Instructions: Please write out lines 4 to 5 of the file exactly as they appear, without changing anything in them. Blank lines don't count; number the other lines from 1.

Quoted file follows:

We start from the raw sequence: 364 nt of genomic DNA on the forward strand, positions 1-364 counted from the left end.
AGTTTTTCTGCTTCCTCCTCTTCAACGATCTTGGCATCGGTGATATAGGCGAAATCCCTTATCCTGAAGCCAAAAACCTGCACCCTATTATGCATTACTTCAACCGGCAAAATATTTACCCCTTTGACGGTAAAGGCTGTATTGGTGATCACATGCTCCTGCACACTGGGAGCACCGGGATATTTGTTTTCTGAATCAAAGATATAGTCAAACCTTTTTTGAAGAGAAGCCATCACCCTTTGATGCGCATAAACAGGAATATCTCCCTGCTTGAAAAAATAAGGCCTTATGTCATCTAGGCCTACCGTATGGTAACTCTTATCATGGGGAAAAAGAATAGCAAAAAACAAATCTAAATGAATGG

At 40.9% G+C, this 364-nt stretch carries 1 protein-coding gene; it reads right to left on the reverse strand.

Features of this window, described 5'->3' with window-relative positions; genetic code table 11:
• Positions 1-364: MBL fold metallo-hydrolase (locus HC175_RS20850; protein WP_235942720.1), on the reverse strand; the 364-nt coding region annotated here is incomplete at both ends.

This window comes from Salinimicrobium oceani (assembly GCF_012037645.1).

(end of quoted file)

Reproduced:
Features of this window, described 5'->3' with window-relative positions; genetic code table 11:
• Positions 1-364: MBL fold metallo-hydrolase (locus HC175_RS20850; protein WP_235942720.1), on the reverse strand; the 364-nt coding region annotated here is incomplete at both ends.